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The Time Stream

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The Time Stream by John Taine

The Time Stream – Can disaster to an entire civilization be averted if diligent researchers roam the time stream looking for it? What if that disaster can only be prevented by denying a couple the right to marry? What if their love is the catalyst for the destruction of the world? How can free will be balanced against world destruction?

Book Details

Book Details

The Time Stream – Can disaster to an entire civilization be averted if diligent researchers roam the time stream looking for it? What if that disaster can only be prevented by denying a couple the right to marry? What if their love is the catalyst for the destruction of the world? How can free will be balanced against world destruction?

Eight men search back and forth along the Time Stream looking for the causes and the solutions to the utter destruction of their civilization and their world. They journey back and forth across countless generations and several worlds looking for the cause of the impending doom to their own world. Could it really be that the loving marriage of one man and one woman will unleash the beast that will destroy them?

The Time Stream (1931)
Into the time stream they plunged to search for the secret of the cataclysm and the doom of the race…

Chapter I – Sent Back
Chapter II – In the Time Stream
Chapter III – The Desert of Death
Chapter IV – A Memory of Five Pillars
Chapter V – The Secret of the Suns
Chapter VI – “The Whole is One”
Chapter VII – “Remember the Beast”
Chapter VIII – “They Must Not Marry”
Chapter IX – Ducasse Explains
Chapter X – Shadows
Chapter XI – Worlds Within Worlds

Part 2
Into limitless time they plunged to seek the answer of the monuments….

Chapter XII – Freedom or Reason?
Chapter XIII – The Struggle for Survival
Chapter XIV – The Story of the Monuments
Chapter XV – The Race Against Time
Chapter XVI – “Use the Secret”
Chapter XVII – “Explore the Future!”
Chapter XVIII – Culman’s Experiment
Chapter XIX – Colonel Dill Reveals
Chapter XX – The Sealed Cylinder
Chapter XXI – The Malady Strikes!

Part 3
The ancient warning was coming true … all over Eos the beast was rising to cause certain destruction….

Chapter XXII – The First Stone
Chapter XXIII – Thunder of War
Chapter XXIV – The Thunder Breaks
Chapter XXV – A Race Against Time
Chapter XXVI – “Eos is Saved!”
Chapter XXVII – The Vision of the Unknown Sea

Part 4
Into the stream for the last time they plunged to watch a world unfolding….

Chapter XXVIII – A Dream Fulfilled
Chapter XXIX – An Explanation
Chapter XXX – Sylvester’s Message

The Time Stream was published in four parts in Wonder Stories in 1931 and 1932.

John Taine was the pseudonym used by noted mathematician Eric Temple Bell (1883-1960) when he wrote science fiction.


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Excerpt: The Time Stream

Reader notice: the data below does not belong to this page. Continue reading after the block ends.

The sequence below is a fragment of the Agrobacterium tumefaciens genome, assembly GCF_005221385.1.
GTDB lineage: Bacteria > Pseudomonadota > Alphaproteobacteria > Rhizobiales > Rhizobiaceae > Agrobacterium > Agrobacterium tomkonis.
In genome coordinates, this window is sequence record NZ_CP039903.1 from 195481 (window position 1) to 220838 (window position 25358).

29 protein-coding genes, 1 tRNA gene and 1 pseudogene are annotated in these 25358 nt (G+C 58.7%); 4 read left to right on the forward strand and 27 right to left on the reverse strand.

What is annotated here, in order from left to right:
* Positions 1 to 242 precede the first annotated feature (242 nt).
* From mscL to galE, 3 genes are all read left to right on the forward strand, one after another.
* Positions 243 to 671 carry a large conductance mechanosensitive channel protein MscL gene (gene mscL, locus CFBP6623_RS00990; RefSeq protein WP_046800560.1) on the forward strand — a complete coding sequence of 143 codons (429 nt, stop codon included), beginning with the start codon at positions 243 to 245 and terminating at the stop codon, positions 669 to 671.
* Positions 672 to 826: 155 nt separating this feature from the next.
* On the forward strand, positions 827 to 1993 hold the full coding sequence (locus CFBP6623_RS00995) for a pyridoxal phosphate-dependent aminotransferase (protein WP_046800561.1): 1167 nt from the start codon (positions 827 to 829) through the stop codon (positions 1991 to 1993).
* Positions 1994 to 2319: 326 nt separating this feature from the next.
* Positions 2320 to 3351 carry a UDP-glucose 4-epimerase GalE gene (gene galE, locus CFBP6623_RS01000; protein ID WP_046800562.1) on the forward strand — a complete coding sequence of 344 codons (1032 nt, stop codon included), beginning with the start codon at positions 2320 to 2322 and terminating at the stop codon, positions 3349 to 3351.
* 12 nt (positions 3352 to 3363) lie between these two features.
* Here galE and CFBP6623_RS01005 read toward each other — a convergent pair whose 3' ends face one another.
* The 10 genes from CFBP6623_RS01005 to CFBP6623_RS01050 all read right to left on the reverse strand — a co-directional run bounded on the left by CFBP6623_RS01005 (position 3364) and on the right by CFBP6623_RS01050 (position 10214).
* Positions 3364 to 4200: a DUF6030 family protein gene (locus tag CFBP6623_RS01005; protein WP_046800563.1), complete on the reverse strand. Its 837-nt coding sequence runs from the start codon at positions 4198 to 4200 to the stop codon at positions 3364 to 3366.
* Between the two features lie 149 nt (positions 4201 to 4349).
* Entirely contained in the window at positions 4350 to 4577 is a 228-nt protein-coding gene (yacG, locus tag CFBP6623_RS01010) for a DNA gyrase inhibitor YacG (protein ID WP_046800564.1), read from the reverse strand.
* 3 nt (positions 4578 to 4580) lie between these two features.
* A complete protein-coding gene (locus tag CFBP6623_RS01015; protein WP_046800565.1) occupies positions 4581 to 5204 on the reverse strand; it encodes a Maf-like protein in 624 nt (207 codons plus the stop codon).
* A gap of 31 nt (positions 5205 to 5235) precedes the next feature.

Chapter I

Sent Back

WE HAVE explored to its remotest wildernesses a region that all but a few hold to be inaccessible to the human mind. Yet, in looking back after twenty-five years at the colossal drama which unrolled with stunning rapidity before our bewildered consciousness, I can see in it all no incident more mysterious than the unquestioning faith with which we accepted our guide—the venerable Georges Savadan—at his own valuation. That granted, the rest followed with a magnificent inevitability.

It was like the running down of Sylvester’s watch when the mainspring snapped; a trivial accident precipitated events which time had been holding in suspension for ages.

We fell in with Savadan’s suggestions as readily as if they had been the natural promptings of our own minds.

Indeed, with the exception of Beckford, we seemed at every step of our progress into the unknown to anticipate the old man’s will. The sudden transformation of the Savadan whom we had so often watched dreaming over his port at Holst’s, into the resolute, energetic leader alert to every hint of danger, caused us no surprise. It was a change for which we were secretly prepared. We had known the old man subconsciously all our lives.

Surely there never was a company of explorers less likely than ours to penetrate the dim secrecies of the future; but so we did. It matters little what our occupations were when we set out, exactly a quarter of a century ago, on our explorations. Nevertheless, as our lives and all of our daily activities acquired a strange significance in the light of our adventures, I shall briefly state who and what we were, and how we started.

The place and date are extremely important. We first succeeded in entering the time stream in San Francisco, on the fourteenth of April, 1906. That was precisely four days before the city was destroyed by earthquake and fire.

The mere catalogue of our party follows, with their nationalities and places of birth, and their ages in 1906.